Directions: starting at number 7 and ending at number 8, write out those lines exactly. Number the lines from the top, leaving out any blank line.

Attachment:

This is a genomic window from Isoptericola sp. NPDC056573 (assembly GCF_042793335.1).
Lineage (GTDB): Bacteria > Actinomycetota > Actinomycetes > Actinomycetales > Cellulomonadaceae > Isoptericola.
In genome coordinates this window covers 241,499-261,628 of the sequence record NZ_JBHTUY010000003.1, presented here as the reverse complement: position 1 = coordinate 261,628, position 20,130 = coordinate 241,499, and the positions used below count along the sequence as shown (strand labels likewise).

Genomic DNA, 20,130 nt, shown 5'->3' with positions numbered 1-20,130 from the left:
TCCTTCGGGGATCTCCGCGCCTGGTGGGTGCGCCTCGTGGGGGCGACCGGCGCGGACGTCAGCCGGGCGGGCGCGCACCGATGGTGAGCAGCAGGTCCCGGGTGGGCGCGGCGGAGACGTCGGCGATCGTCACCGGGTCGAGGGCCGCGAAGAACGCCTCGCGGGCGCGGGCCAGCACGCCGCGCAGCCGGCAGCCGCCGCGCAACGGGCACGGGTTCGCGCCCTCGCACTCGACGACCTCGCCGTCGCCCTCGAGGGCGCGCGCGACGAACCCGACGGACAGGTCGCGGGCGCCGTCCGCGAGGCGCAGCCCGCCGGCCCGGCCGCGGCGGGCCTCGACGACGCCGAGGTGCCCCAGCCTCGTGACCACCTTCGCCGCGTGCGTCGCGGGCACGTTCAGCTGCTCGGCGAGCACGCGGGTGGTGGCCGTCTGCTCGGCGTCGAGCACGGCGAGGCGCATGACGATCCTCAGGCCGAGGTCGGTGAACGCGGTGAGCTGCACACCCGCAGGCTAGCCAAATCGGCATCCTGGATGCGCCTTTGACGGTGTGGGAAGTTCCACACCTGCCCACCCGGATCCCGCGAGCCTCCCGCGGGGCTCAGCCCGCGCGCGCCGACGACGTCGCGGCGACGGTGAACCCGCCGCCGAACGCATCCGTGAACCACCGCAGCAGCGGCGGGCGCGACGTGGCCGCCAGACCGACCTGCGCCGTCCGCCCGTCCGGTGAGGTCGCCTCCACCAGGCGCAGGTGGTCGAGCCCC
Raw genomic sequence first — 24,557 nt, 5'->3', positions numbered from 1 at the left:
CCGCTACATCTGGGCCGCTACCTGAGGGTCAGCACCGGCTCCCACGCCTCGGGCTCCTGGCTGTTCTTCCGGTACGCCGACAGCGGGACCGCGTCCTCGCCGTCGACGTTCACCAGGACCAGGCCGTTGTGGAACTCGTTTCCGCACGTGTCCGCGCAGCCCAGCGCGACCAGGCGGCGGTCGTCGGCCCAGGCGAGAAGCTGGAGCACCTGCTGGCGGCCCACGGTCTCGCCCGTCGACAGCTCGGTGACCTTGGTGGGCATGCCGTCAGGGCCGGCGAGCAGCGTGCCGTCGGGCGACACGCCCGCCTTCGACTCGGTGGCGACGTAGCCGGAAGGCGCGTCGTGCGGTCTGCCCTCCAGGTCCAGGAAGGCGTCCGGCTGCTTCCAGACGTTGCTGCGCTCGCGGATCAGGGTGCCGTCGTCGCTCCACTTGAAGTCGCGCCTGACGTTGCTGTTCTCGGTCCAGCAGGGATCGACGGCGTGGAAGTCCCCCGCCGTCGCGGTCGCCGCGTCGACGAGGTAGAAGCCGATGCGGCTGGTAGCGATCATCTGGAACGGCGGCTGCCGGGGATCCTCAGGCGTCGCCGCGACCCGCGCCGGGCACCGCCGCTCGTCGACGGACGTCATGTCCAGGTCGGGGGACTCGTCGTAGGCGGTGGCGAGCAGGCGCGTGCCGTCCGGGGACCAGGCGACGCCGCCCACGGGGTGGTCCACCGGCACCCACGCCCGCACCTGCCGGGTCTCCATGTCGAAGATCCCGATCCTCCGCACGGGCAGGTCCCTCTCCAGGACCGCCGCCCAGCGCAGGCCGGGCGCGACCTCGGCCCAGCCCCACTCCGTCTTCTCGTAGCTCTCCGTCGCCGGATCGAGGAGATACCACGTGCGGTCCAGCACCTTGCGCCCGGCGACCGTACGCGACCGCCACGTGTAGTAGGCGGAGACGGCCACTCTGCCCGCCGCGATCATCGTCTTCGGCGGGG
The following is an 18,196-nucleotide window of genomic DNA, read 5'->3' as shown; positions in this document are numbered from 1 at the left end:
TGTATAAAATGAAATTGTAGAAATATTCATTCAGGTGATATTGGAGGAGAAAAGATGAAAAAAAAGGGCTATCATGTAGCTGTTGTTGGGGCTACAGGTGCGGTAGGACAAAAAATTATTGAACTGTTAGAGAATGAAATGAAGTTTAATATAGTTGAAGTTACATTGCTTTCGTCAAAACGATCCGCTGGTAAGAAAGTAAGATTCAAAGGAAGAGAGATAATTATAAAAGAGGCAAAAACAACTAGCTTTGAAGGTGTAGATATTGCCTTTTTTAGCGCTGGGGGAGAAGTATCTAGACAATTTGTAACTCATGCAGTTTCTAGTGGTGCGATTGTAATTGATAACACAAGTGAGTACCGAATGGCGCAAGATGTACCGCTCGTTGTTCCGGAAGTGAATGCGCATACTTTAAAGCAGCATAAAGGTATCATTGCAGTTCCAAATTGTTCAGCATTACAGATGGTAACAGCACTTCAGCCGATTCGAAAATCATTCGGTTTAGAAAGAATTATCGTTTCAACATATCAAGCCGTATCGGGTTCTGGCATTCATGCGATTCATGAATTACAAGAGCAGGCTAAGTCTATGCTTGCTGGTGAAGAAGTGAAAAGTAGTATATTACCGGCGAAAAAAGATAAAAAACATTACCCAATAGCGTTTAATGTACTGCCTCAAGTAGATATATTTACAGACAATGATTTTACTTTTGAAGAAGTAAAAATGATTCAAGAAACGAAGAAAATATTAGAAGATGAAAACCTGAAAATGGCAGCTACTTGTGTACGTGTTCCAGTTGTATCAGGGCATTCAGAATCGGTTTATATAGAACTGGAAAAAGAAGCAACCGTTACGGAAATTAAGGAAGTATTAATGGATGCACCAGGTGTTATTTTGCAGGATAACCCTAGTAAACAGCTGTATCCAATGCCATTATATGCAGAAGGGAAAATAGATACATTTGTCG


CCGCTACATCTGGGCCGCTACCTGAGGGTCAGCACCGGCTCCCACGCCTCGGGCTCCTGGCTGTTCTTCCGGTACGCCGACAGCGGGACCGCGTCCTCGCCGTCGACGTTCACCAGGACCAGGCCGTTGTGGAACTCGTTTCCGCACGTGTCCGCGCAGCCCAGCGCGACCAGGCGGCGGTCGTCGGCCCAGGCGAGAAGCTGGAGCACCTGCTGGCGGCCCACGGTCTCGCCCGTCGACAGCTCGGTGACCTTGGTGGGCATGCCGTCAGGGCCGGCGAGCAGCGTGCCGTCGGGCGACACGCCCGCCTTCGACTCGGTGGCGACGTAGCCGGAAGGCGCGTCGTGCGGTCTGCCCTCCAGGTCCAGGAAGGCGTCCGGCTGCTTCCAGACGTTGCTGCGCTCGCGGATCAGGGTGCCGTCGTCGCTCCACTTGAAGTCGCGCCTGACGTTGCTGTTCTCGGTCCAGCAGGGATCGACGGCGTGGAAGTCCCCCGCCGTCGCGGTCGCCGCGTCGACGAGGTAGAAGCCGATGCGGCTGGTAGCGATCATCTGGAACGGCGGCTGCCGGGGATCCTCAGGCGTCGCCGCGACCCGCGCCGGGCACCGCCGCTCGTCGACGGACGTCATGTCCAGGTCGGGGGACTCGTCGTAGGCGGTGGCGAGCAGGCGCGTGCCGTCCGGGGACCAGGCGACGCCGCCCACGGGGTGGTCCACCGGCACCCACGCCCGCACCTGCCGGGTCTCCATGTCGAAGATCCCGATCCTCCGCACGGGCAGGTCCCTCTCCAGGACCGCCGCCCAGCGCAGGCCGGGCGCGACCTCGGCCCAGCCCCACTCCGTCTTCTCGTAGCTCTCCGTCGCCGGATCGAGGAGATACCACGTGCGGTCCAGCACCTTGCGCCCGGCGACCGTACGCGACCGCCACGTGTAGTAGGCGGAGACGGCCACTCTGCCCGCCGCGATCATCGTCTTCGGCGGGG
The following is an 18,196-nucleotide window of genomic DNA, read 5'->3' as shown; positions in this document are numbered from 1 at the left end: